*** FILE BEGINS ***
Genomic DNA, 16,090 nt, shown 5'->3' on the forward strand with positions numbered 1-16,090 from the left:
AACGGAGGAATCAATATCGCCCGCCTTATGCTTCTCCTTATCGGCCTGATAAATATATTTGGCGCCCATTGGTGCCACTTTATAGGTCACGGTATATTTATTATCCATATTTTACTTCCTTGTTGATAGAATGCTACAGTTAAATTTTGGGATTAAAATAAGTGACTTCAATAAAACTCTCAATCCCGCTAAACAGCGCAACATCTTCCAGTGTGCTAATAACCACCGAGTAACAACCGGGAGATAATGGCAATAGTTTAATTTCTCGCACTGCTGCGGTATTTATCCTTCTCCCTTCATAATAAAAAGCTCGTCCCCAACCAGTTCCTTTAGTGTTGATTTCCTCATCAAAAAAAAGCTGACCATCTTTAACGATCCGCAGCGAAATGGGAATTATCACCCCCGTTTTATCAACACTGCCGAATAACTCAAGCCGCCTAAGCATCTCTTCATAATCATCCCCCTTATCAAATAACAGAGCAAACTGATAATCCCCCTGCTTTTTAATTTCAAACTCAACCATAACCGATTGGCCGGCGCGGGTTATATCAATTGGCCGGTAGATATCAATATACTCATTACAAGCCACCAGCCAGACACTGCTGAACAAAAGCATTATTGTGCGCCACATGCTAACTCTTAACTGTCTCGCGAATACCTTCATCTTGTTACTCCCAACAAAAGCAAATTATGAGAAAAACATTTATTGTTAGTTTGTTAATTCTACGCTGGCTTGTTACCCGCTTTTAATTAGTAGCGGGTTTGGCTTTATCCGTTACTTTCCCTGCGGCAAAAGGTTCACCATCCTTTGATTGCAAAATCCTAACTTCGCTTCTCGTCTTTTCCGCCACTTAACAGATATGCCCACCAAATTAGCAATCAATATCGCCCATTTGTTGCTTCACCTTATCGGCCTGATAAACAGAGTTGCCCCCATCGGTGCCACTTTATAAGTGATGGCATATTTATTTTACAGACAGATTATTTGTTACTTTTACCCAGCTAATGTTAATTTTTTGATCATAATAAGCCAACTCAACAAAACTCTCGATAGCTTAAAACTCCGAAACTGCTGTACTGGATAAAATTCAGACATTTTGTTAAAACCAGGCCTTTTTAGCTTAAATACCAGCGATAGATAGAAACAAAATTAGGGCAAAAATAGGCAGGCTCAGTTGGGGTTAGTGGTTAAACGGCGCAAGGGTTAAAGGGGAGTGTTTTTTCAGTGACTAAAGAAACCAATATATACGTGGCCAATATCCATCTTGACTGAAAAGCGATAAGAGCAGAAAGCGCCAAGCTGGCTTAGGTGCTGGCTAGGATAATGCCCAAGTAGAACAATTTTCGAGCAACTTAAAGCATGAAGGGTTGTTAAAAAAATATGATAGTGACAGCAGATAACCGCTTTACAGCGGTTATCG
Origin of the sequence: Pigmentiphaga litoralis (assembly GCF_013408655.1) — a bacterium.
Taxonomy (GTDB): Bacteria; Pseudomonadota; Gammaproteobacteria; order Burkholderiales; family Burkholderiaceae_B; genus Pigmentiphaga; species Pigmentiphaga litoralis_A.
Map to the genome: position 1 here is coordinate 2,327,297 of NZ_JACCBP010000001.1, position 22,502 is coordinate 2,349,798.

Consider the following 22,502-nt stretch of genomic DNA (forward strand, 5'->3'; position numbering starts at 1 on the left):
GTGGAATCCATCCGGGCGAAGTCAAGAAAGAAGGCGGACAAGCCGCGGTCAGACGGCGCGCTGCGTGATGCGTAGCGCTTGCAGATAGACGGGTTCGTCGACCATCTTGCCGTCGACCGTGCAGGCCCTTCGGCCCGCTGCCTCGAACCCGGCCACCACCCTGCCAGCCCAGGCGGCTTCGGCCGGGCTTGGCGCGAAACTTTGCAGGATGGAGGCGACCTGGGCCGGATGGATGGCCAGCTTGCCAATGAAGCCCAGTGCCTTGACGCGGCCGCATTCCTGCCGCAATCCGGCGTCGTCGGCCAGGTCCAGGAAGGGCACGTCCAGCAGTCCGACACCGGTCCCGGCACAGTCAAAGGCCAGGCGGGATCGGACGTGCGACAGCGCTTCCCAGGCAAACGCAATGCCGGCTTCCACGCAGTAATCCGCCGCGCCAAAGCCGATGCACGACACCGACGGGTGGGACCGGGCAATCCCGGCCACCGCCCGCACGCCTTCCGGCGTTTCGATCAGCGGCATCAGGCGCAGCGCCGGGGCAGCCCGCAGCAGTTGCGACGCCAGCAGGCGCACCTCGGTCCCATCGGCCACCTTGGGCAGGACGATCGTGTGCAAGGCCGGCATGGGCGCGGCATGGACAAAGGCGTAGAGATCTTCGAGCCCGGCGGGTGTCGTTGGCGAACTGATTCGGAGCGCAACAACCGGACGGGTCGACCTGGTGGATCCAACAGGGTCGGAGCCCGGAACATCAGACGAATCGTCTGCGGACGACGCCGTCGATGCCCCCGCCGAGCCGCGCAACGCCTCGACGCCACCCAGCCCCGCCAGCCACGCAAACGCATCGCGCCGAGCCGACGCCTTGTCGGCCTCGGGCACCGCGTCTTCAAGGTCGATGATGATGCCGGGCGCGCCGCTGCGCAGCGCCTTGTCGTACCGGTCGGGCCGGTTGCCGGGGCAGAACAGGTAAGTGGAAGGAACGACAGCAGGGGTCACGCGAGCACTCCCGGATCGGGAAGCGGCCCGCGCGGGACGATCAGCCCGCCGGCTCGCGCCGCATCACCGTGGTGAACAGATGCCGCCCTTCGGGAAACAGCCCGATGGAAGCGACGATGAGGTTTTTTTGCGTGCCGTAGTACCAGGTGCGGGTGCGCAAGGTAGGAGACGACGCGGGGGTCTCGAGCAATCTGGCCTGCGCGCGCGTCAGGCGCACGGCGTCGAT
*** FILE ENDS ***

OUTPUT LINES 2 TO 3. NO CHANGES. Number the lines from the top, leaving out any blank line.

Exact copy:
AACGGAGGAATCAATATCGCCCGCCTTATGCTTCTCCTTATCGGCCTGATAAATATATTTGGCGCCCATTGGTGCCACTTTATAGGTCACGGTATATTTATTATCCATATTTTACTTCCTTGTTGATAGAATGCTACAGTTAAATTTTGGGATTAAAATAAGTGACTTCAATAAAACTCTCAATCCCGCTAAACAGCGCAACATCTTCCAGTGTGCTAATAACCACCGAGTAACAACCGGGAGATAATGGCAATAGTTTAATTTCTCGCACTGCTGCGGTATTTATCCTTCTCCCTTCATAATAAAAAGCTCGTCCCCAACCAGTTCCTTTAGTGTTGATTTCCTCATCAAAAAAAAGCTGACCATCTTTAACGATCCGCAGCGAAATGGGAATTATCACCCCCGTTTTATCAACACTGCCGAATAACTCAAGCCGCCTAAGCATCTCTTCATAATCATCCCCCTTATCAAATAACAGAGCAAACTGATAATCCCCCTGCTTTTTAATTTCAAACTCAACCATAACCGATTGGCCGGCGCGGGTTATATCAATTGGCCGGTAGATATCAATATACTCATTACAAGCCACCAGCCAGACACTGCTGAACAAAAGCATTATTGTGCGCCACATGCTAACTCTTAACTGTCTCGCGAATACCTTCATCTTGTTACTCCCAACAAAAGCAAATTATGAGAAAAACATTTATTGTTAGTTTGTTAATTCTACGCTGGCTTGTTACCCGCTTTTAATTAGTAGCGGGTTTGGCTTTATCCGTTACTTTCCCTGCGGCAAAAGGTTCACCATCCTTTGATTGCAAAATCCTAACTTCGCTTCTCGTCTTTTCCGCCACTTAACAGATATGCCCACCAAATTAGCAATCAATATCGCCCATTTGTTGCTTCACCTTATCGGCCTGATAAACAGAGTTGCCCCCATCGGTGCCACTTTATAAGTGATGGCATATTTATTTTACAGACAGATTATTTGTTACTTTTACCCAGCTAATGTTAATTTTTTGATCATAATAAGCCAACTCAACAAAACTCTCGATAGCTTAAAACTCCGAAACTGCTGTACTGGATAAAATTCAGACATTTTGTTAAAACCAGGCCTTTTTAGCTTAAATACCAGCGATAGATAGAAACAAAATTAGGGCAAAAATAGGCAGGCTCAGTTGGGGTTAGTGGTTAAACGGCGCAAGGGTTAAAGGGGAGTGTTTTTTCAGTGACTAAAGAAACCAATATATACGTGGCCAATATCCATCTTGACTGAAAAGCGATAAGAGCAGAAAGCGCCAAGCTGGCTTAGGTGCTGGCTAGGATAATGCCCAAGTAGAACAATTTTCGAGCAACTTAAAGCATGAAGGGTTGTTAAAAAAATATGATAGTGACAGCAGATAACCGCTTTACAGCGGTTATCG
Origin of the sequence: Pigmentiphaga litoralis (assembly GCF_013408655.1) — a bacterium.